Then there was yet another flash (she was beginning to think that she should invest in sunglasses). Susan tumbled through, screaming in fury. Unfortunately, she landed smack on an oil lamp, knocking it over onto the marble floor. Oil splashed everywhere. Susan was still waving Princip’s pistol around like a mad woman. She saw Catrina, and loosed a shot at her. Catrina frantically dove for cover. The bullet skipped past her shoulder, ricocheted off a statute, and smacked into the oil-slick floor. Sparks flew. Sparks, oil, and dry papyrus are not a good combination. Flames blossomed out, licking across the priceless scrolls and racing up the walls with their beautiful tapestries and hangings. Anguished librarians burst in, yelling in Egyptian and attempting vainly to fight the fire. Catrina put the Egyptian, and the library, and the fire, all together in a burst of realization. “Oh, blast,” she exclaimed. “We’ve just torched the Library of Alexandria!”

“Yes!” Susan exclaimed in wild delight, the fire dancing in her eyes. “Burn, baby, burn!”

This has been another exciting episode of the Catrina Chronicles. For previous episodes, go here, or visit the Catrina Chronicles tab on the home page. You can also find adventures of Catrina on my Amazon page, and I’m on Goodreads as well. I self-publish, so I have to self-market, you see. And as always, thanks for reading!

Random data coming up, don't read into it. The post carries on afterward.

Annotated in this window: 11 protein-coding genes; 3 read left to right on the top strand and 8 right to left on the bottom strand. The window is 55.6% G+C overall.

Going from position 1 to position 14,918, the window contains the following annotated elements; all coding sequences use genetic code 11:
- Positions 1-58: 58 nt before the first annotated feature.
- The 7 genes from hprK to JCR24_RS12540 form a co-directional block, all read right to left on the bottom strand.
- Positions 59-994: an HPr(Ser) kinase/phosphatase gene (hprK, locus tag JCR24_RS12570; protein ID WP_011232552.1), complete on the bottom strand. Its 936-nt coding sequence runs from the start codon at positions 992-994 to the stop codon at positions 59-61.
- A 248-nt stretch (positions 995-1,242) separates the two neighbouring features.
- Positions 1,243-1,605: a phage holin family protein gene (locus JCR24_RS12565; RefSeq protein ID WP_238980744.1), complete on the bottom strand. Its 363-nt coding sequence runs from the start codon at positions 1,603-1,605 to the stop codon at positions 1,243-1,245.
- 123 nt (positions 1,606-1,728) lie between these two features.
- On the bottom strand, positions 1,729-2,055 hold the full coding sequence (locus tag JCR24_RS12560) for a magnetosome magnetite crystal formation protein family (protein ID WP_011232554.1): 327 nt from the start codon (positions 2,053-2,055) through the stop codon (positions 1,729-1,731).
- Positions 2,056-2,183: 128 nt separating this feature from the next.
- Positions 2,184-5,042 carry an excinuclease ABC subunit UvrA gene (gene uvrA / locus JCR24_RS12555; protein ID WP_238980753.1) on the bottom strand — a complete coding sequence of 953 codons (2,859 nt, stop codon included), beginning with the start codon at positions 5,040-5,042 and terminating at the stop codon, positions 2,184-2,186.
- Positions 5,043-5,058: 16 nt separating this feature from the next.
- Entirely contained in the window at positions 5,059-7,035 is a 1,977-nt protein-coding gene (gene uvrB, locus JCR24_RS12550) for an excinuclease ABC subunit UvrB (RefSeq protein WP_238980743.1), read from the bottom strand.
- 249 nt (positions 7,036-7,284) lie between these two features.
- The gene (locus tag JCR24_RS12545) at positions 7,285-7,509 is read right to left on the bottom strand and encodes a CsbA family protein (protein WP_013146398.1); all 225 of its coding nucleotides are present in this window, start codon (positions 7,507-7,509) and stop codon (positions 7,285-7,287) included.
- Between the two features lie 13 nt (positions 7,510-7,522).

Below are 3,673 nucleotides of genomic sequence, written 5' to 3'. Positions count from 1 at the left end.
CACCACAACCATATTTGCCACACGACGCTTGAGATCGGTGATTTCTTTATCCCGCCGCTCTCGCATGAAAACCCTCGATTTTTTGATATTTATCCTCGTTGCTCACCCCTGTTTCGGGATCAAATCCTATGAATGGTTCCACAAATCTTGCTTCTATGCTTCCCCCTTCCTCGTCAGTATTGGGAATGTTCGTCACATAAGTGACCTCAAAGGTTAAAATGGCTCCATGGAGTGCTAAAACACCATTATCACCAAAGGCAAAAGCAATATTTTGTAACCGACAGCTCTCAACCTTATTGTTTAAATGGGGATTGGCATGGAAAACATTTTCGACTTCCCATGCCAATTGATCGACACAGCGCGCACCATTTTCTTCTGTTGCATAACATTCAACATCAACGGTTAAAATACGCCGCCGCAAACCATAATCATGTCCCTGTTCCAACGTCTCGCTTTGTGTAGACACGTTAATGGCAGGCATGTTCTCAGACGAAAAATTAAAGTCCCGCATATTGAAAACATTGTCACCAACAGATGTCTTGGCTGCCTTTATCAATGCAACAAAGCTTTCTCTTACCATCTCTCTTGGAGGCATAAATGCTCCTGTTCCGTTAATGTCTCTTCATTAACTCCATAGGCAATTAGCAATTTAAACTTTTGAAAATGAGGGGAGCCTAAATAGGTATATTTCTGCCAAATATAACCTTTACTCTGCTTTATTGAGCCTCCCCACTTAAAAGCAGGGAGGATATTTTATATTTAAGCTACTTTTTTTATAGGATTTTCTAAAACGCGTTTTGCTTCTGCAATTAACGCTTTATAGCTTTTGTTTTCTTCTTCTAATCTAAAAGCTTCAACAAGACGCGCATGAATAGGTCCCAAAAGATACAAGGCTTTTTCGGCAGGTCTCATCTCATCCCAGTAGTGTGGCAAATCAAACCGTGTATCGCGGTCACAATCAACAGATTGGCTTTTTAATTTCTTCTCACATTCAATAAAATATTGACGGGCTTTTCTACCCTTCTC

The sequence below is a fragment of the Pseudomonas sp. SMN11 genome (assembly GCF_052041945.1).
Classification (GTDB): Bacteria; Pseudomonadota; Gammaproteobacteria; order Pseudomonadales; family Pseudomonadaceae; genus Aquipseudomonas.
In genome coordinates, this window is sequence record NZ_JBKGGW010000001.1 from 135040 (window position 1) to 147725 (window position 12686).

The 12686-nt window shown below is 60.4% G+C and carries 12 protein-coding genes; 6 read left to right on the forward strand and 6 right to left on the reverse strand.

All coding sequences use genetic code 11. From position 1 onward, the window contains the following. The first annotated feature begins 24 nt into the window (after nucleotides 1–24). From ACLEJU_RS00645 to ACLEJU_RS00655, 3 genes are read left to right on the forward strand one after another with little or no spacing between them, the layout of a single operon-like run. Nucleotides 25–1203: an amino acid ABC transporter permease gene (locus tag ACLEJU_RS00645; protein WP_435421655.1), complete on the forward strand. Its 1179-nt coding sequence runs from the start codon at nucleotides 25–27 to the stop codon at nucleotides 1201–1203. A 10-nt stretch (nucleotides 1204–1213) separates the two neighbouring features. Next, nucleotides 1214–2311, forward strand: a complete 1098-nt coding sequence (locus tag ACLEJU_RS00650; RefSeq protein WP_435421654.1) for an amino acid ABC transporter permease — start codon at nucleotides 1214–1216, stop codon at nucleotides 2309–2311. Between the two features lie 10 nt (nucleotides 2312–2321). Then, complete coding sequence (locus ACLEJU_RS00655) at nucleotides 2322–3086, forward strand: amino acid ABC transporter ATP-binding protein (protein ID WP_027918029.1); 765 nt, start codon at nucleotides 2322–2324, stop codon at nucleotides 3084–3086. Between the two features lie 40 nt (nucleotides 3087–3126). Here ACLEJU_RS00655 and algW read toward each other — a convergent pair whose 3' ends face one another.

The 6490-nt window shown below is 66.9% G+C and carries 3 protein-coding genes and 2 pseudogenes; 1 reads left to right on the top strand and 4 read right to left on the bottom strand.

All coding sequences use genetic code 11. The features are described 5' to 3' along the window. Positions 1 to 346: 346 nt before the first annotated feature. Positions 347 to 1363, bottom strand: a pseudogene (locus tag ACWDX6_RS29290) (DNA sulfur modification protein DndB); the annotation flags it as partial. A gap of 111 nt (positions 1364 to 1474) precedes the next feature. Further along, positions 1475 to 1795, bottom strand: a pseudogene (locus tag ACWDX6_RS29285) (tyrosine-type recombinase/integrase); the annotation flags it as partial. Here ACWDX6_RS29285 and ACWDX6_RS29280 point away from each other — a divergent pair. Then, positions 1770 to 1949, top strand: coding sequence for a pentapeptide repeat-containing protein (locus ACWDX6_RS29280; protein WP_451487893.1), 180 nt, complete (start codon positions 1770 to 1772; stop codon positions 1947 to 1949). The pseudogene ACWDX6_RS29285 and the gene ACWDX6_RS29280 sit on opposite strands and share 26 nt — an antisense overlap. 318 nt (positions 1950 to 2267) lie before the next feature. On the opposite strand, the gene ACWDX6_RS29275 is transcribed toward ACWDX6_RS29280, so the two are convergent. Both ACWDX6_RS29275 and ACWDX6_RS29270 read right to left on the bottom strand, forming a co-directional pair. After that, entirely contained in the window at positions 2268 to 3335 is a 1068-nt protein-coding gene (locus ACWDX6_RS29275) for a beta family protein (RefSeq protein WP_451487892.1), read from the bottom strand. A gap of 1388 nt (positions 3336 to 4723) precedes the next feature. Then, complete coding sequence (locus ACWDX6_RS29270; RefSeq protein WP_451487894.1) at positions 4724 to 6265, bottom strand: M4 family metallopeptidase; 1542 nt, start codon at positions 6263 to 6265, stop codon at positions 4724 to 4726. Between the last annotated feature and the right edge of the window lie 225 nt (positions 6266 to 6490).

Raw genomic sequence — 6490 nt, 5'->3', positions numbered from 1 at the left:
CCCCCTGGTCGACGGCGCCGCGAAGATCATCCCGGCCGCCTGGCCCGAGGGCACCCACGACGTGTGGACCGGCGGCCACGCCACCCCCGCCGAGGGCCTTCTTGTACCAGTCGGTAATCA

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  1. Ha, that was, indeed, another exciting episode. I love that now, while still being uniquely you, there are touches of Adams AND Doctor Who in your stories 😉

    • I’ve become quite fond of Doctor Who since I started it last year. I’m into series four now, with Donna., I like Donna; she’s very nice. 😛

      • I enjoy all the companions for different reasons, but I absolutely adore Donna Noble. I think she’s easily the funniest, and their relationship is so great.

      • My favorite Donna moment is in the Runaway Bride. The Doctor’s looking around at the Christmas decorations and he goes, “Is it Christmas?”
        Donna: “Well, DUUUUUUH.”

  2. Ha, well you’ll be happy to hear that she doesn’t change a whit